In the reference code all 4 FMA instructions in the body of the loop are independent from each other, a CPU will run all 4 of them in parallel. The data dependencies are across loop iterations, only the complete loop is limited to 4-5 cycles/iteration. That’s OK because the throughput limit (probably not the FMA throughput though, I think load ports throughput is saturated before FMA, especially for unaligned inputs) is smaller than that.


Oh right, I didn't think of looking for that, guess you're right and doing things by hand is still better


It’s not terribly bad because CPUs are out-of-order. As far as I can tell, there’s no single dependency chain over all instructions in the loop body, some of these FMAs gonna run in parallel in your ISPC version. Still, I would expect manually-vectorized code to be slightly faster.


> Even clang’s automatic vectorizer (which I have a high opinion of) is not doing that kind of stuff with multiple independent accumulators.

I think it does? I see Clang unroll reductions into multiple accumulators quite often.


Probably a HN article on its own, but also related [1]. It's about timestamp parsing using SIMD instructions (among other optimizations). I've noticed when I had a toy HFT project that this type of thinking is needed.

[1] https://kholdstare.github.io/technical/2020/05/26/faster-int...


If you go to the parent directory [0] there is a similar guide for ARM NEON [1]

[0] http://const.me/articles/simd [1] http://const.me/articles/simd/NEON.pdf


If you liked this post you may also like:

SIMD in Java: https://news.ycombinator.com/item?id=14636802 (archived version https://archive.is/C5iZA)

SIMD in Rust: https://news.ycombinator.com/item?id=10111729

SIMD in Python: https://news.ycombinator.com/item?id=10470428

SIMD in Javascript: https://news.ycombinator.com/item?id=8533350

Using SIMD to aggregate billions of values per second: https://news.ycombinator.com/item?id=22803504

Towards fearless SIMD: https://news.ycombinator.com/item?id=18293209

First Impressions of ARM SIMD Programming: https://news.ycombinator.com/item?id=19490542


Perfect timing, I was just about to start looking into SIMD again as my toy game engine is almost at a point where I want to see if I can vectorize some of my processing (much of it is already stored in SOA format, so hopefully it won't be too much trouble). I'm thinking especially about tasks like frustum culling, but also other things. We'll see, after I read this :) I've used SIMD intrinsics before, but I could definitely do with a refresher!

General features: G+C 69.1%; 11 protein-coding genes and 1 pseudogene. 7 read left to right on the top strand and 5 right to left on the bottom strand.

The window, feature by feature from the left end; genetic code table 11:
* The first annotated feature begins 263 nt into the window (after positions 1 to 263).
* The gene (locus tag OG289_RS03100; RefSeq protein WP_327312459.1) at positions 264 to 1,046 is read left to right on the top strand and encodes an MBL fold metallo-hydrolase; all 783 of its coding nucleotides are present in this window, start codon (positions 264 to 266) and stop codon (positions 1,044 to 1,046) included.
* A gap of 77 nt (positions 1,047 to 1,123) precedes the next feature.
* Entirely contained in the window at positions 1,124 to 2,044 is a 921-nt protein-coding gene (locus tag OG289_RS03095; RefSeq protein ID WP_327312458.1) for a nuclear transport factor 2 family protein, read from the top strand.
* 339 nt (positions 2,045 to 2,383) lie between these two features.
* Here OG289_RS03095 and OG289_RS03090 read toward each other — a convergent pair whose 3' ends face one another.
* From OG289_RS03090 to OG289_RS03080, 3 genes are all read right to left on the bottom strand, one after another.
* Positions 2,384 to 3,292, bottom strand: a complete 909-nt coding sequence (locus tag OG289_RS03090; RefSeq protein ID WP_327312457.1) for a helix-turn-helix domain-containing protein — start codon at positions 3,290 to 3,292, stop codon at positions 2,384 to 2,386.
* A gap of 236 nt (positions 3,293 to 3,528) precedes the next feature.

For videogame applications, look there before writing these intrinsics: https://github.com/microsoft/DirectXMath/ That library already implements a lot of complicated things, relatively well.

Here’s for frustum culling https://github.com/microsoft/DirectXMath/blob/jan2021/Inc/Di... Relatively inefficient when you have many boxes to test against same frustum, but (a) compiler may inline and optimize (b) failing that, it’s easy to copy-paste and optimize manually, compute these 6 planes and call BoundingBox::ContainedBy method yourself.


Thanks, I’ll take a look. Although, it’s a for fun engine so I may try myself anyway just to learn. I’ll see. Either way, thanks for the link, very interesting!

As for frustum culling, that code seems to do one bounding box at a time? Or am I misunderstanding? I was planning to try to do 4 (or however many) checks at a time. I’m ok with checking against bounding spheres too if that makes it easier to vectorize.


> that code seems to do one bounding box at a time?

Yep, most parts of that library were designed for doing one thing at a time.

Generally speaking, HPC-style SoA approach can be faster especially if you have AVX. But there’s a price for that, most importantly code complexity but some performance-related things as well: RAM access pattern, uploading to VRAM for rendering.

> I was planning to try to do 4 (or however many) checks at a time

I would start with whatever code is in that library, and only optimize if profiler says so.

They have sphere versus frustum test too, similar one i.e. they also testing against these 6 planes, might be slightly more efficient than boxes.


Ok, thank you! Much appreciated.